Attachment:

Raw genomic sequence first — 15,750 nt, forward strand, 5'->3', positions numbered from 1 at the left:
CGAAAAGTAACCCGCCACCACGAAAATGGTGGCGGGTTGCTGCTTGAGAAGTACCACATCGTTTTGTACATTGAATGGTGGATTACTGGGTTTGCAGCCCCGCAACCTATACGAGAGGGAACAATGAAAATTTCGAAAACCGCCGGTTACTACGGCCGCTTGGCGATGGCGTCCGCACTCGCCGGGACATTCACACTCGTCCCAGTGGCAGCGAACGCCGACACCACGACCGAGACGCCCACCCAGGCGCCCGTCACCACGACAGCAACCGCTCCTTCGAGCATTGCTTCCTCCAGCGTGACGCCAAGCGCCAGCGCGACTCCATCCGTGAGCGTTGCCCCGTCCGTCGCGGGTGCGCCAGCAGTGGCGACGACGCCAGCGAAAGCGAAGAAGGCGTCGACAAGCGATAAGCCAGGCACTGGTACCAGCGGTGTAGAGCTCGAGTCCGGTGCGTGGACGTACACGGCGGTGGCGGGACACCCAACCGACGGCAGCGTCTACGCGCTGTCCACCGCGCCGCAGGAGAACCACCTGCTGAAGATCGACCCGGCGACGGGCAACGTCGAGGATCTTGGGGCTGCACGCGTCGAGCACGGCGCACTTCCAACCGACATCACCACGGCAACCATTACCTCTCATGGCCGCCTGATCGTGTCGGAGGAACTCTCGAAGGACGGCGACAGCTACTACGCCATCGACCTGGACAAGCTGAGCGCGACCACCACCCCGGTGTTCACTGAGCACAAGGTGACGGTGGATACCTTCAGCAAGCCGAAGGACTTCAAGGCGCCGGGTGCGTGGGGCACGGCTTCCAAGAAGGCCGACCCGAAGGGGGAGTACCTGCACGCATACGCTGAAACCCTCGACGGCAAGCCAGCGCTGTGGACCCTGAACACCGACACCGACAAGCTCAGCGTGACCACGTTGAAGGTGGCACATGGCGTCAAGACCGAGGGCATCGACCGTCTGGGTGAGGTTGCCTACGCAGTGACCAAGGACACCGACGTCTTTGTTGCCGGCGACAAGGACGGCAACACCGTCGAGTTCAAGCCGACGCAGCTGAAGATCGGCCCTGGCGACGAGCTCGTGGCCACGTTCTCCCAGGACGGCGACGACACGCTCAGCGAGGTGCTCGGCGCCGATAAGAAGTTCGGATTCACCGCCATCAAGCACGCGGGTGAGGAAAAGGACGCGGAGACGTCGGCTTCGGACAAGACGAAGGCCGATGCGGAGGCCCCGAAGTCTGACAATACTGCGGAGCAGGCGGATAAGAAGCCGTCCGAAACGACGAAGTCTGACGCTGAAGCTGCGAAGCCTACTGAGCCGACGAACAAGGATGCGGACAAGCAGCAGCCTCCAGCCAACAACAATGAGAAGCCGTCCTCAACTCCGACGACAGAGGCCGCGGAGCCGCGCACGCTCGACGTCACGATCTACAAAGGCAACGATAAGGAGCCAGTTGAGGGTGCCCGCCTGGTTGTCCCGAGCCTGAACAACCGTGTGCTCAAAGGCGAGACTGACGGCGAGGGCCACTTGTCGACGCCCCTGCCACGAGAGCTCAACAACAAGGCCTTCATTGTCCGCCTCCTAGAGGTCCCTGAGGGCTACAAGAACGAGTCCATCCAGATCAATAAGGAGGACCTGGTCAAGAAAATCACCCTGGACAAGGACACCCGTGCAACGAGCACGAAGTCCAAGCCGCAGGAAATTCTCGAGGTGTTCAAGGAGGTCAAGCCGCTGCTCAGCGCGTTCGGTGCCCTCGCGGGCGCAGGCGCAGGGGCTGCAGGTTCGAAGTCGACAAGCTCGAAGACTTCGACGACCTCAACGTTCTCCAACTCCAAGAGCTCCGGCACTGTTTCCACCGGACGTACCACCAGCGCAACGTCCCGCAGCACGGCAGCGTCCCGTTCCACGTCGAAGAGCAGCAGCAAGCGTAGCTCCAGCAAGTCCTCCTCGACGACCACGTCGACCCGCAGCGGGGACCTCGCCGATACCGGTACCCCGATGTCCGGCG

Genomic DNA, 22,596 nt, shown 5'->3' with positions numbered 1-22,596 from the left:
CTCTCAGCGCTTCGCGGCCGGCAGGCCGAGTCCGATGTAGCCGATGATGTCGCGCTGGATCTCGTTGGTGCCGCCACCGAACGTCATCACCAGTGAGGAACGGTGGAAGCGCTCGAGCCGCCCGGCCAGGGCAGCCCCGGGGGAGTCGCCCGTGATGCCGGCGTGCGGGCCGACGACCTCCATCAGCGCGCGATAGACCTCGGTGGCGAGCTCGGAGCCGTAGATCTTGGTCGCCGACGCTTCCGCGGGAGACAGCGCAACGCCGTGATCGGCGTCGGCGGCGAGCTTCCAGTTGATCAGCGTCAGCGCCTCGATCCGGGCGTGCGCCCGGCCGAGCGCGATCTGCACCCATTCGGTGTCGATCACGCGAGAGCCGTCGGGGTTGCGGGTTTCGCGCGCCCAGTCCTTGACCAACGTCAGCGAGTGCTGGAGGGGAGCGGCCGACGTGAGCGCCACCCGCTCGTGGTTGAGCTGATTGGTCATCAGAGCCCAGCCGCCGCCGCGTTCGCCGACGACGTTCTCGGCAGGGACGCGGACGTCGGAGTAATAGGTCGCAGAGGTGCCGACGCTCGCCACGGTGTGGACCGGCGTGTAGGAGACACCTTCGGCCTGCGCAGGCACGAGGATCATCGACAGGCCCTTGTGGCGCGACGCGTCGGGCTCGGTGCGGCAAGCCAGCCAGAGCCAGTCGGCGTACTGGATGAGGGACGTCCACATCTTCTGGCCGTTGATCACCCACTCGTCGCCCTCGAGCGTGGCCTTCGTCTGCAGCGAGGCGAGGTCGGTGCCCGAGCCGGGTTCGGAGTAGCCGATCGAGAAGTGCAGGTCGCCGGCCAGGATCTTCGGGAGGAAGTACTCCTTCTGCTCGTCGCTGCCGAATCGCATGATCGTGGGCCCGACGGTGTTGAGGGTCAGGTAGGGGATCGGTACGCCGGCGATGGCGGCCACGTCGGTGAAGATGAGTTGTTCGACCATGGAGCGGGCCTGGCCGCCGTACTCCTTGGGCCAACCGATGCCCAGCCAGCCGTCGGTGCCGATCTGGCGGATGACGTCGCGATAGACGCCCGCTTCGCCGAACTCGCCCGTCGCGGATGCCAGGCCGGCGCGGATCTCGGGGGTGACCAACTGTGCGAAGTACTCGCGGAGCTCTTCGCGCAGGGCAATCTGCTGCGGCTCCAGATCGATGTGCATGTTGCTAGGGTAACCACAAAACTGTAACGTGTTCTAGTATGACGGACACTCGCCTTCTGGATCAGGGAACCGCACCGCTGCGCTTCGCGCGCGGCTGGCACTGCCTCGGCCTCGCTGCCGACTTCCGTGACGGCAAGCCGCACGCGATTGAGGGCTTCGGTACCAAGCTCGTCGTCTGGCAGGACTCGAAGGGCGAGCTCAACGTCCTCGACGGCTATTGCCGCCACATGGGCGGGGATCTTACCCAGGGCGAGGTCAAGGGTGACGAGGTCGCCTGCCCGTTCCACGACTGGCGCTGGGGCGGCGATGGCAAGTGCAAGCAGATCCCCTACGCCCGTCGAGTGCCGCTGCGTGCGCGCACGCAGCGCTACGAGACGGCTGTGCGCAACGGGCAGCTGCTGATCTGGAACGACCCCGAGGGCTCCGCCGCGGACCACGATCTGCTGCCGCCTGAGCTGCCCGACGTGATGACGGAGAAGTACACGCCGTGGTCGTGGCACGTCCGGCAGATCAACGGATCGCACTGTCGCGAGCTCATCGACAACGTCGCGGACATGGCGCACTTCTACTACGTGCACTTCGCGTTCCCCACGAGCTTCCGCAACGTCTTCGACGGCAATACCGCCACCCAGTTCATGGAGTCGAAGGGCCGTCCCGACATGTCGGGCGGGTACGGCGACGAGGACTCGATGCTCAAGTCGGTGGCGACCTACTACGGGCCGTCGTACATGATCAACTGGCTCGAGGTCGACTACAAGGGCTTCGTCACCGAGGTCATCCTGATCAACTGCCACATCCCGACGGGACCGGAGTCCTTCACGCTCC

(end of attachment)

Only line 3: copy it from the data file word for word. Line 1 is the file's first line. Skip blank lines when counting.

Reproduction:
Genomic DNA, 22,596 nt, shown 5'->3' with positions numbered 1-22,596 from the left: